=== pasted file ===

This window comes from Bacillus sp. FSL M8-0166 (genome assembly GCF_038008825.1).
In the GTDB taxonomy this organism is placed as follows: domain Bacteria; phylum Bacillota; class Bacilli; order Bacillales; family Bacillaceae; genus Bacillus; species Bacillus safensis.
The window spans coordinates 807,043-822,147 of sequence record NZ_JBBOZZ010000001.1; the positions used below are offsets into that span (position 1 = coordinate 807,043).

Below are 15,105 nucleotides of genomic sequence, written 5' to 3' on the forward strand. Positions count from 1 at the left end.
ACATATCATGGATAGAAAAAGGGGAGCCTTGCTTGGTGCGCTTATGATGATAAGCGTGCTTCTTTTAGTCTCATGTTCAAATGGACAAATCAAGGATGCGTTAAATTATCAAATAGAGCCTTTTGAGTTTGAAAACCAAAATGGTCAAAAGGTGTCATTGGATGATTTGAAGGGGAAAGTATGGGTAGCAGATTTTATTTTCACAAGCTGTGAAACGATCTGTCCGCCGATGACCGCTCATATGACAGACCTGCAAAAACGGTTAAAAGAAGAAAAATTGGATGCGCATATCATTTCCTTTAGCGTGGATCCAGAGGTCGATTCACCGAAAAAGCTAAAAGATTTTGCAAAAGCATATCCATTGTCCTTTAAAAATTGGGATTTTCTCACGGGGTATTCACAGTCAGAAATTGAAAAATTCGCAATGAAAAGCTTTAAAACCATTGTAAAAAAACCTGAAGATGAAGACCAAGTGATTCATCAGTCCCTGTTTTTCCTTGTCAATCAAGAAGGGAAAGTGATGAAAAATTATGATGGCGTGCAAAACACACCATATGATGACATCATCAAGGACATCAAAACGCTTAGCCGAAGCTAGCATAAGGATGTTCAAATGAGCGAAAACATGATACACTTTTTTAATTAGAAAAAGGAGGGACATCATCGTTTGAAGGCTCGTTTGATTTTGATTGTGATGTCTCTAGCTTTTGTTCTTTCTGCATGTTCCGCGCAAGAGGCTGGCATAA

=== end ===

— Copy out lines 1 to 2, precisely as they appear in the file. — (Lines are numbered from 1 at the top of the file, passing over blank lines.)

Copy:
This window comes from Bacillus sp. FSL M8-0166 (genome assembly GCF_038008825.1).
In the GTDB taxonomy this organism is placed as follows: domain Bacteria; phylum Bacillota; class Bacilli; order Bacillales; family Bacillaceae; genus Bacillus; species Bacillus safensis.